Good morning, everyone. Thank you very much.
Meegwetch, Madam Chair, for the opportunity, and committee members for allowing us to be here today.
My name is Andrew Yesno, and I am the manager of the financial advisory services for Matawa First Nations Management based out of Thunder Bay. I've been there since 2015. I'm a member of the Eabametoong First Nation and a former bank manager of that first nation as well.
Matawa First Nations is a tribal council. We have nine member Ojibway and Cree communities. We provide a variety of advisory services and program delivery to our members. We are committed to quality assurance and are responsive to our communities' needs. We have embraced a quality management system, which we continually monitor and try to enhance. We are ISO 9001:2008 registered, and with this system it promises that we provide quality, accountability, and transparency through our enhanced planning, our policies, procedures, and processes, along with appropriate documentation and resources.
In my particular department, financial advisory services, we are available to help provide our member first nations management or leadership in administration by delivering governance and financial advisory services. These services provided include working with the band, finance and program managers, and various administrative staff, and we try to address their financial needs, personnel management needs, governance needs, and to assist where we can in capacity development. We assist them with policy development, financial planning, and try to give them the support we can for the preparation of funding proposals for different community-driven initiatives not of our own.
We maintain a collection of resources, and we continually update them, on governance, management, documentation, template codes, policies, procedures, work instructions, and basically information on best practices.
Our current status right now is that five of our first nations are remote communities. They are accessible only by air or by a continually unreliable winter-road seasonal network. Six out of our nine communities are currently under default management. In previous testimony that I've read it's been said to this committee many times what the reasons are, the factors, and my colleagues here mentioned as well why this has occurred. They are remoteness, lack of own source funding, lack of capacity and its development, the reporting burdens, lack of financial literacy, and of course overall, woefully inadequate funding. The list can go on and on.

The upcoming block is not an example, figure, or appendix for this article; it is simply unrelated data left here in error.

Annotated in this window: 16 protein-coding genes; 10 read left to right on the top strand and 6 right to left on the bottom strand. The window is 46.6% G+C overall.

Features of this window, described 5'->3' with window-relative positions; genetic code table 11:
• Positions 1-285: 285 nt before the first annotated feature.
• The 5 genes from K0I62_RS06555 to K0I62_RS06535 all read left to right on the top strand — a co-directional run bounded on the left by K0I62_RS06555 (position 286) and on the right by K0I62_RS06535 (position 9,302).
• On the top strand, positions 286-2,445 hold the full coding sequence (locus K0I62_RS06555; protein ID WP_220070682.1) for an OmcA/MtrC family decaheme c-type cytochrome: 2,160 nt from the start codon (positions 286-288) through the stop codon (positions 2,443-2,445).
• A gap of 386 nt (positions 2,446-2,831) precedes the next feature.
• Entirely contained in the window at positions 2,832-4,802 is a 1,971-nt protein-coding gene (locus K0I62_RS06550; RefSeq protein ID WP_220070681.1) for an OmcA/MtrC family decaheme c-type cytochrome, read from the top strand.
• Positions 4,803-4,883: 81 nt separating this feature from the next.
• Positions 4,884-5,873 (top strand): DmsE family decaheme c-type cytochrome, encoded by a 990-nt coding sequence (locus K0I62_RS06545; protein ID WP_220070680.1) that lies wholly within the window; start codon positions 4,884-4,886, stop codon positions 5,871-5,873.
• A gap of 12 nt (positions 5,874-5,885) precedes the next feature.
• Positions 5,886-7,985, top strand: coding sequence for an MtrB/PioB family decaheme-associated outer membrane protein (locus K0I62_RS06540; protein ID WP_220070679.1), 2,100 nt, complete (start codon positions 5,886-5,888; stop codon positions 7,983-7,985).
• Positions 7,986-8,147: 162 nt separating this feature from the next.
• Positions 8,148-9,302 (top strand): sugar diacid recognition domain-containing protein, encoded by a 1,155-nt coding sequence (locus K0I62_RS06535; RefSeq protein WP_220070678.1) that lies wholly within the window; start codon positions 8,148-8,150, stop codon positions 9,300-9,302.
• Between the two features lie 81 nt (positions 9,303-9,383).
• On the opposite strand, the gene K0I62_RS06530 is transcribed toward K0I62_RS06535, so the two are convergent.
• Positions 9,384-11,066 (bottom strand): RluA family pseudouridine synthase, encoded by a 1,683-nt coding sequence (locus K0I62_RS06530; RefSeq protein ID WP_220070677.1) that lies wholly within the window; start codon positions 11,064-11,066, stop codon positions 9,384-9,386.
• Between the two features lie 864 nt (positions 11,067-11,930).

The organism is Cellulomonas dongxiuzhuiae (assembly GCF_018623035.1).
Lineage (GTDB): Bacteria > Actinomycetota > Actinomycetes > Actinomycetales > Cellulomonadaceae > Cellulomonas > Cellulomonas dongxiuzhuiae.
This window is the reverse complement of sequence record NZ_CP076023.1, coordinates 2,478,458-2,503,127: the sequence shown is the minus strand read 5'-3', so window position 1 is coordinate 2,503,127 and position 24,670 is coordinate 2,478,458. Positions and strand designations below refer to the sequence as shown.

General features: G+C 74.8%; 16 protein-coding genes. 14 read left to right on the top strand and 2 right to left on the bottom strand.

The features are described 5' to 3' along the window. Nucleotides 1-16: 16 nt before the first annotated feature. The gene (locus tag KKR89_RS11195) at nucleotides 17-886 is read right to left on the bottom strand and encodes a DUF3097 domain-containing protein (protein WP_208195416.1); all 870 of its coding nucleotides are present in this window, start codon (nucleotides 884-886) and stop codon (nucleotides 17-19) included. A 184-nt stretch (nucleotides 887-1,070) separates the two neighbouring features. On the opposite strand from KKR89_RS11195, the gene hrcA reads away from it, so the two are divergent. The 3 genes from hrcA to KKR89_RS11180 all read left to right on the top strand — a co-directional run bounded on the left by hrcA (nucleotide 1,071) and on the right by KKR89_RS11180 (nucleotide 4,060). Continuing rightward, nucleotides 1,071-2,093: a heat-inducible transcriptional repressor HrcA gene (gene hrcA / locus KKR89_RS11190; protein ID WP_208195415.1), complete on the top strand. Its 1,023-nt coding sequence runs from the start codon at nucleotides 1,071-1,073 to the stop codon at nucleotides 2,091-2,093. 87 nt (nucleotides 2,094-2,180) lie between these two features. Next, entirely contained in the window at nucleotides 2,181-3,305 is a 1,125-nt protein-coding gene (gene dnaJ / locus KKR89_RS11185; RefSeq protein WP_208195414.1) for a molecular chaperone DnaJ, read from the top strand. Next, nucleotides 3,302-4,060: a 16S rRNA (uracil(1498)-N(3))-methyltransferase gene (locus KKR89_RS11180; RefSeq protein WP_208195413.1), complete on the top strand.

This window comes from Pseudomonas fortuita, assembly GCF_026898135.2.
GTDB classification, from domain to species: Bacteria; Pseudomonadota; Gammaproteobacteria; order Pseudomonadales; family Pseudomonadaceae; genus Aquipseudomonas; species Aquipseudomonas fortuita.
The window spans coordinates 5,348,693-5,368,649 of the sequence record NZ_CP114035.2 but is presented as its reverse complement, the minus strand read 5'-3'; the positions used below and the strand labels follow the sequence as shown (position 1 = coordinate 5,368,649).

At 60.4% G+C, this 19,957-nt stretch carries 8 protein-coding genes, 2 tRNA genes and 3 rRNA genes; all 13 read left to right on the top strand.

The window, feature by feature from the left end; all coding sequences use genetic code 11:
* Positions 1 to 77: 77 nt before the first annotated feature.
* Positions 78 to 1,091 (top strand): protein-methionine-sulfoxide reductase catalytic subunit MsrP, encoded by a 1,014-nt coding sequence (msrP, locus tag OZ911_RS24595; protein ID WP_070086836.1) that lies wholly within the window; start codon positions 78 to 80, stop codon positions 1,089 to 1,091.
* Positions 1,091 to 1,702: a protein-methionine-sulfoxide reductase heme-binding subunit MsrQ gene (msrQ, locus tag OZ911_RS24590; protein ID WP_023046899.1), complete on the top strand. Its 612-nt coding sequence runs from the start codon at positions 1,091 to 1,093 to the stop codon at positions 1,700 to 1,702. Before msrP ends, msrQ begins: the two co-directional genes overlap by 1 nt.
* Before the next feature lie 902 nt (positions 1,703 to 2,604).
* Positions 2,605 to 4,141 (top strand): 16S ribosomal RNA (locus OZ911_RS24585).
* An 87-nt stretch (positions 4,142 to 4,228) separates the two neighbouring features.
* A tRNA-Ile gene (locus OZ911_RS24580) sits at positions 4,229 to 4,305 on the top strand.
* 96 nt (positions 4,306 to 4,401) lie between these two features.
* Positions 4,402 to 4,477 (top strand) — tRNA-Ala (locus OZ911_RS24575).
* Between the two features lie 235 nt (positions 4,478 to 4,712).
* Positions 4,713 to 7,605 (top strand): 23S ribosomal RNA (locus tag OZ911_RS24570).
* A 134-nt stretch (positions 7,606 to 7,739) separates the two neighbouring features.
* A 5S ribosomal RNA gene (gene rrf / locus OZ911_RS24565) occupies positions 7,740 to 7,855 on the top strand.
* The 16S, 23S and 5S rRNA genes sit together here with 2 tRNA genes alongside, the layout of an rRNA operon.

Communities that fall under default management are faced with a heavy burden and that includes the additional costs of an RAA or a third party manager, and that stretches out what's already a thin band of support funding. Our particular communities of Matawa surround an area commonly referred to as the “Ring of Fire”. It's been described as one of the most promising mineral development opportunities in Ontario in almost a century. The estimates have suggested that within this area lie a multi-generational potential for chromite production, as well as significant production of nickel, copper, platinum, and other precious metals.
Faced with such enormous potential development with figures in the billions, it's clear that our communities need to have the capacity to move forward to be able to deal with this, if we are to have an active role in proceeding. We lack the expertise and are insufficiently funded to get it. Until then our communities will continue to engage both the province and federal government for solid commitments and adequate funding to see our nations become prosperous.
As a tribal council, as mentioned we have also seen our funding cut. In 2014 the previous federal government changed its policy surrounding first nations tribal councils funding and cut core funding to services being provided to the communities such as financial advisory services, in the thinking that other national organizations would be there to fill in the gap such as AFOA, or FNFMB. In our region, although attempts were made, that has never really materialized and the void is still there.
It's our organization's position that tribal councils have always been underfunded, right from the start. We have always argued that as tribal councils, we were doing the work of three to four bureaucrats for every one tribal council staff member that INAC had before this program even began.
The current system has been a failure. First nations across Canada are spread out over large geographic territories. Many are remote, and this is not adequately addressed in the current funding model. Five out of our nine communities are remote. Return airfare costs range from $420 return to fly to our closest community to over $1,200 to fly to our farthest. It's inconceivable that we are expected to deliver proper services equally to our members when faced with the costs of travel in the north. The formula does not work for tribal councils such as ours.
We feel that member tribal councils should be directly involved and properly resourced to provide training right at the community level. This will require adequate resourcing for both tribal councils and first nations. The current tribal council funding program was created over 35 years ago. Federal programs typically undergo program review every five years. Despite a major review of the program in 2002-04, the tribal council funding has not undergone any significant modifications since 1986, with the exception of the significant cuts in 2014-15.
It's our belief that a new review should be conducted, taking into account the modern challenges and complexities that face tribal councils across Canada. It should not be an INAC-led, top-down approach, but should be in collaboration with existing institutions, tribal councils, and at the grassroots level, hearing from the communities themselves.
Thank you, Madam Chair, for your time.